We like to think that because we do things in a certain way that those things have to be done in that way. Usually the reason for it gets no further than "because that's how it's done." It's understandable to limit our thinking to the boundaries of our own experience. So I often encounter the argument that certain technologies are needed for spaceflight.
By 1962 we had transistor computers, disk drives, and importantly... customers for computers. The computer revolution was well under way, and NASA was just another customer. But we didn't really need anything more advanced than those computers for space travel, as demonstrated by the fact that we actually did it. Going to the moon was a mostly analog enterprise. Our parents planned the Moon shot with slide rules, and the bulk of that computational planning was necessary because of the complexity of a landing, second take-off, docking, and return to Earth well ahead of an economically feasible schedule. It takes far less effort to calculate a suborbital or orbital flight.
Links:But today we think "Hey, we need computers," because we now include them in everything from toasters to greeting cards. But I'm fortunate to have been professionally active in the period when digital processing was in its ascension and the analog processing of the time in question was dominant. Much of my expertise was analog. For example,
Motherboard: Faking the Moon Landing (not a hoax site)
Realclear.com: The Surprisingly Basic Technology of the Moon Landing
- Telephones are digital now. But they don't have to be. The key components of Bell's telephones (and all of them for the next century) were a battery and carbon.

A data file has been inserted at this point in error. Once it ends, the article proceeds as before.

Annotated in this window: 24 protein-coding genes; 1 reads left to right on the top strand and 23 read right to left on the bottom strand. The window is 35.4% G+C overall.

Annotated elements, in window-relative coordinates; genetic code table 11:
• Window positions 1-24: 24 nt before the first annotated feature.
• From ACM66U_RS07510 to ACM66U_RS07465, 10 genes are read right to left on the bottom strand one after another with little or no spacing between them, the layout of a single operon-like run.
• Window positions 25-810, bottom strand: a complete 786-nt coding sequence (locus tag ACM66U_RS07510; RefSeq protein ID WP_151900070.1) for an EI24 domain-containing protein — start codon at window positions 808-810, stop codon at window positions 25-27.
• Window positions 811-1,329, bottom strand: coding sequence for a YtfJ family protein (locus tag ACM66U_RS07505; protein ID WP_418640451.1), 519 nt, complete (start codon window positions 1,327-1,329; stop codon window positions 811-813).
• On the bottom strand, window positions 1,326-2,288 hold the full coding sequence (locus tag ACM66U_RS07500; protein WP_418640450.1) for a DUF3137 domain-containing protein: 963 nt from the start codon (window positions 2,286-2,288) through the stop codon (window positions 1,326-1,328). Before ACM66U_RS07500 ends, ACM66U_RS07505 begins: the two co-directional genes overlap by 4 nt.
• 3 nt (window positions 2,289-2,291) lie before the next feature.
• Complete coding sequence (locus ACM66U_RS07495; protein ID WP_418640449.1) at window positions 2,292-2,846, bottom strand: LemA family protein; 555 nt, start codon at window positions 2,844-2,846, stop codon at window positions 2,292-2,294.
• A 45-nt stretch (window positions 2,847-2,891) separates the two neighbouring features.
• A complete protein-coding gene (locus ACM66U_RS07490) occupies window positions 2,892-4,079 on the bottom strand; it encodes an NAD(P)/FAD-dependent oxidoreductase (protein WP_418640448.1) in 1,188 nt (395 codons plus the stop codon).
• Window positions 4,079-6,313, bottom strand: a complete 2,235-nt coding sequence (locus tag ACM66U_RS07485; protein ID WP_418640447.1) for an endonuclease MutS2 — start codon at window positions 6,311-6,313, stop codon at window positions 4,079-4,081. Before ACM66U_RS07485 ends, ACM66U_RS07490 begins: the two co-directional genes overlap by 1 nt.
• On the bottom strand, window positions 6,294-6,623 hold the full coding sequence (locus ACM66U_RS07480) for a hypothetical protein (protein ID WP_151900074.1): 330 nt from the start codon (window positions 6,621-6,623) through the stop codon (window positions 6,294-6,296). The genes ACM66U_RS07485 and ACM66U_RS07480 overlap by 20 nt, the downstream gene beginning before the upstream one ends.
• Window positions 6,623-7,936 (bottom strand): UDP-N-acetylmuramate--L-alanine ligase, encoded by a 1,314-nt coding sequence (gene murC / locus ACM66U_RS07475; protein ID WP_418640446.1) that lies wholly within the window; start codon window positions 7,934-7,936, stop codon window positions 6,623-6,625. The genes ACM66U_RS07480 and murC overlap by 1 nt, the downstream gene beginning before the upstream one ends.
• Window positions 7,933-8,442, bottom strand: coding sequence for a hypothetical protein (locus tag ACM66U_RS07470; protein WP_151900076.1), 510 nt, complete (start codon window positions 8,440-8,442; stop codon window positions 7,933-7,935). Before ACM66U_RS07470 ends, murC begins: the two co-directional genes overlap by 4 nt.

- Terminal emulators are called "emulators" because they emulate the workings of an electromechanical teletype machine. Our ASCII, EBCDIC and UNICODE are derived from the Baudot codes used by those mechanical devices.
- Signalling was commonly transmitted, not through digital codes, but through analog pulses and frequencies (SF, FSK, DTMF, and pulsed current, for example.)
- Photographs were transmitted by wire in 1842. Modern faxes began in imitation of an electromechanical process.
Likewise, 3D printers are no panacea. 3D printers allow us to construct things in one piece that traditional techniques would assemble from multiple components. Even then I argue that welding components together is not conceptually different from what a 3D printer does when it slowly builds up a model, layer upon layer. You want to count how many components are in a 3D printed object? Count the layers. Every time I critically examine a list of things that are "not possible to produce" without 3D printers, the list is effectively reduced to zero items. 3D printers make for cheaper modeling because you don't have to tool up for a single item. But the biggest result of expensive modeling is that your planning becomes so much more careful.